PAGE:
Many St. Louisans remember the classic battle between WIL and KXOK to dominate the market’s young listening audience in the late ‘50s and early ‘60s, but the city’s first deejay war took place a decade earlier.
In the late ‘40s, the concept of a disc jockey was just beginning to take hold. Radio stations which were network affiliates relied on the nets to fill the day with programming, which ranged from news to soap operas to comedies, dramas and kids’ shows. A new invention – television – was slowly making inroads, and the networks were beginning to raid their stables of radio stars to provide programming for the new medium.
Independent radio stations provided many of the same types of shows as did their net-affiliated brethren, but the shows were locally produced. Those programs that relied on “transcribed music” were completely scripted, and the announcers seldom projected any of their own personalities.
But in 1947, St. Louisans got their first taste of disc jockey competition. The situation is described in Arnold Passman’s book, “The Deejays.” Two men who had already established themselves in the market suddenly became competitors for the ears of the music-loving masses.
Rush Hughes had made a name for himself nationally as announcer/host for the NBC game show “Pot O’ Gold,” and in news, delivering commentaries even before he came to St. Louis. This had led to a syndication deal in which his commentaries were distributed to subscribing stations on disc.
Gil Newsome also had done national work as the announcer on “Coca-Cola’s Victory Parade of Spotlight Bands,” heard on the Blue Network and Mutual. In St. Louis, he took his show to where the teen audience was, doing remotes and personal appearances constantly.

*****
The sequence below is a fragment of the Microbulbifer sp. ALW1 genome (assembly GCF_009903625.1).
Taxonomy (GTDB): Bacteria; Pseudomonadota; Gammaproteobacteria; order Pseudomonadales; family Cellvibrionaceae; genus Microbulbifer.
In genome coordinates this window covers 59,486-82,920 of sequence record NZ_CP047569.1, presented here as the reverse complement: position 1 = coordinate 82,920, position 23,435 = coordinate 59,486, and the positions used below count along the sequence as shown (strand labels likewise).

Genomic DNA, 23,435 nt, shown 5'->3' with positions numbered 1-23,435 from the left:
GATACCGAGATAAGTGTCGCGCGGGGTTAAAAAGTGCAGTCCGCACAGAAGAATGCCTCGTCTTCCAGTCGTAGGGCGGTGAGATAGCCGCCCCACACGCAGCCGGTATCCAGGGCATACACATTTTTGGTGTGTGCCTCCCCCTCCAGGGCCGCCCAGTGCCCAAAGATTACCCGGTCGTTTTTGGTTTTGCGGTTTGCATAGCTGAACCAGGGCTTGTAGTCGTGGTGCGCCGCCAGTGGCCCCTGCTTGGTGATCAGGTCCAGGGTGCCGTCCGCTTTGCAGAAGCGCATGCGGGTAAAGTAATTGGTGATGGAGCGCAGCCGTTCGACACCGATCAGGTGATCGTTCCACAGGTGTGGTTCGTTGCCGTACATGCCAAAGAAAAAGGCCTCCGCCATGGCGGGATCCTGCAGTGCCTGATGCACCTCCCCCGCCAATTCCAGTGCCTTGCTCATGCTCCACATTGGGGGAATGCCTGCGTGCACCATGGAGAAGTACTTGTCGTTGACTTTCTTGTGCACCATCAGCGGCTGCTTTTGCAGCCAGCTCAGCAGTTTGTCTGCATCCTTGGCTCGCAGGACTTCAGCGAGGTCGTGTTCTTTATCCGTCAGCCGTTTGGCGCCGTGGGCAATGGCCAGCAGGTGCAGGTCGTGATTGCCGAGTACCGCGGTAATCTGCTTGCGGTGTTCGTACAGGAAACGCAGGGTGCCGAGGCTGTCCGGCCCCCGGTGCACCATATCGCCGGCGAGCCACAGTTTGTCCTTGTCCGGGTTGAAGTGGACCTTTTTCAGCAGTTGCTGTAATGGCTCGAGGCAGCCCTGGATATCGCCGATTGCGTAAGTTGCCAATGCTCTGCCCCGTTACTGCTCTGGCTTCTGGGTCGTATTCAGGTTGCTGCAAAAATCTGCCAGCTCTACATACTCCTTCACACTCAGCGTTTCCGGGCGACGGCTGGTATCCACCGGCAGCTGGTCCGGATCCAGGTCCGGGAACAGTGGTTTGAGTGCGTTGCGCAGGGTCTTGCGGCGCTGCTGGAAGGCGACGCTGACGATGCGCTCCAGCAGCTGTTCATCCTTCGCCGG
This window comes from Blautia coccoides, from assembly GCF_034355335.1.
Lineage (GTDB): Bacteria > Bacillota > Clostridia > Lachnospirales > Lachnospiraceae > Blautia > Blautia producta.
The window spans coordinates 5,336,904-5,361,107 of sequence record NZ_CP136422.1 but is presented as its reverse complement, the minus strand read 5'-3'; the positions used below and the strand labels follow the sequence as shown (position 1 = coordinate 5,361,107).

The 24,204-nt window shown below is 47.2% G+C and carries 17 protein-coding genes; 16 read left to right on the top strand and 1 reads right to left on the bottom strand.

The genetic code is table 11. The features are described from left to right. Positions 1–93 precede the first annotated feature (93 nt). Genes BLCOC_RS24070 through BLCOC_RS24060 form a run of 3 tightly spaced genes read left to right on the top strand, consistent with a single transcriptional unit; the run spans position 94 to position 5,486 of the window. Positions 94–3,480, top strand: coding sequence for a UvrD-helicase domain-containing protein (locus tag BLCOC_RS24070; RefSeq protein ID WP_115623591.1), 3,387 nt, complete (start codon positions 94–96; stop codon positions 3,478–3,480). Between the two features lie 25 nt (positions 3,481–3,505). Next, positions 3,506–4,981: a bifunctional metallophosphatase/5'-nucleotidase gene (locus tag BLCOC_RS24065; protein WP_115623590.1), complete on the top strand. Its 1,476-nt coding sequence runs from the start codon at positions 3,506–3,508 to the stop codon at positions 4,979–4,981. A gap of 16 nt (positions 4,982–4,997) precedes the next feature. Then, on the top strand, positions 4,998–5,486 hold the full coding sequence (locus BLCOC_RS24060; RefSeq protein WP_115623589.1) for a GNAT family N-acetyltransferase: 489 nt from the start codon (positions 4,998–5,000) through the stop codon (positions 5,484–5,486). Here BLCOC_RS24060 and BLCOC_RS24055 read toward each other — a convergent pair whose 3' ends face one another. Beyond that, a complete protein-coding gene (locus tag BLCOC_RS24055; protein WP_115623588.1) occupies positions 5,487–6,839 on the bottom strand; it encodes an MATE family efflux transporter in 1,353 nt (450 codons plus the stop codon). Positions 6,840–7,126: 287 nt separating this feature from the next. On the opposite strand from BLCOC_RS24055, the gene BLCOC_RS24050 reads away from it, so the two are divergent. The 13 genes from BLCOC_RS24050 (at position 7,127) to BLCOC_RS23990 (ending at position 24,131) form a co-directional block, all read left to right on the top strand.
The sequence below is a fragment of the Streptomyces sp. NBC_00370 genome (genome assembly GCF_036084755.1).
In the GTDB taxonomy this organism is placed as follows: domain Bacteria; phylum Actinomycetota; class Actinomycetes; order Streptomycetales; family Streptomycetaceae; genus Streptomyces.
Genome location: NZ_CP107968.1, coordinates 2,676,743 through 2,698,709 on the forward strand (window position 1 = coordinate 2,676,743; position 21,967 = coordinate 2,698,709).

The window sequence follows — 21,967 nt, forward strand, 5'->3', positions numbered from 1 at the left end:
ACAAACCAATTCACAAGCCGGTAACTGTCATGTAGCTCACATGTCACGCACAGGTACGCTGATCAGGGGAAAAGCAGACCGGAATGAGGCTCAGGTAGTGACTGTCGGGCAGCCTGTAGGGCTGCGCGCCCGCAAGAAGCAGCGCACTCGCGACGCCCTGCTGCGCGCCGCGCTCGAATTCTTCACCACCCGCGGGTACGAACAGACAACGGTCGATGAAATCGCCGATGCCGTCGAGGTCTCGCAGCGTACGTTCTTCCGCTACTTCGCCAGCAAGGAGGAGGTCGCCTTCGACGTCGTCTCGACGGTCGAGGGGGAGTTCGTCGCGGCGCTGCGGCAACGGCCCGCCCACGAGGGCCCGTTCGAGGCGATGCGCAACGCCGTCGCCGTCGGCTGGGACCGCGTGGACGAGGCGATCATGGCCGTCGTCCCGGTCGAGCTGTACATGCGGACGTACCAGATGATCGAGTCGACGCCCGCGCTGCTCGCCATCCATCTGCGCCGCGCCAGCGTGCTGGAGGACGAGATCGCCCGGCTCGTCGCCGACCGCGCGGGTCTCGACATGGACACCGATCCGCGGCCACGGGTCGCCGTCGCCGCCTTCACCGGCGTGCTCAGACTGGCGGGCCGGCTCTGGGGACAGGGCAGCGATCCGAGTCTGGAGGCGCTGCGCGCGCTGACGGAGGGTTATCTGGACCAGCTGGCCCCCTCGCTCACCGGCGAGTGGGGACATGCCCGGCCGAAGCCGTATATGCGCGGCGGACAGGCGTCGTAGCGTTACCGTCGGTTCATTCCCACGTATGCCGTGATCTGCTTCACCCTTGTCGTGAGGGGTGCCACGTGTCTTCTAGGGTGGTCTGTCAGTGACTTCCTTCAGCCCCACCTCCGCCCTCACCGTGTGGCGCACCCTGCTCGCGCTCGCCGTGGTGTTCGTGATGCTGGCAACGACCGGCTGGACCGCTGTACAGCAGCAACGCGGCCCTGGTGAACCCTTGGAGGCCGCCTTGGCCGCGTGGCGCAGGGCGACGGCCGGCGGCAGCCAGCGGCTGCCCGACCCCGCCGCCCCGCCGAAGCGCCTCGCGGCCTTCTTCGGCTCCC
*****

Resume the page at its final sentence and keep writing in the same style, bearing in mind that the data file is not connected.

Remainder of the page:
As Passman described it in his book, Hughes was working at KXOK in the spring of 1947. “By late spring KWK had brought in the rapid-fire, hard-selling Newsome, with his record shop surveys. And it wasn’t long after the fall semester was underway that he topped the ratings.”
Besides his work as a local deejay, Hughes had some additional responsibilities. He was on the road frequently promoting his syndicated show, but he managed to corner celebrities while he was traveling and return with interviews he could broadcast on KXOK. Newsome soon went on the road on weekends to do the same thing.
The two would also battle using record promoters, jockeying to be the first in the market to air a new release. When successful, each jock would make sure his listeners knew he had bested the competitor at the other station. Passman wrote, “Nowhere was the battle more frenzied than in St. Louis.”
To the casual observer, all this competition would seem to be beneficial to listeners. The city’s top two radio personalities working so hard to be best would certainly result in a better radio product. It did, but there was an interesting bit of fallout.
Passman notes that other deejays at lesser stations here were left in the dust, but they were smart enough to know their limits “…lesser announcers would reluctantly turn down advance men for entertainers. Not only did they acknowledge the power of a Hughes or a Newsome…they feared their possible air venom. By letting the press agents off the hook in this way, the other deejays shrugged their shoulders and tried to make the best of a sticky situation.”
This opening salvo in St. Louis’ deejay wars came to an end in 1948 when Hughes took a job in Chicago, but it wasn’t peaceful for long. A young jock named Ed Bonner soon hit town on KXOK, giving Newsome another foe to battle over the airwaves.
(Reprinted with permission of the St. Louis Journalism Review. Originally published 4/2008.)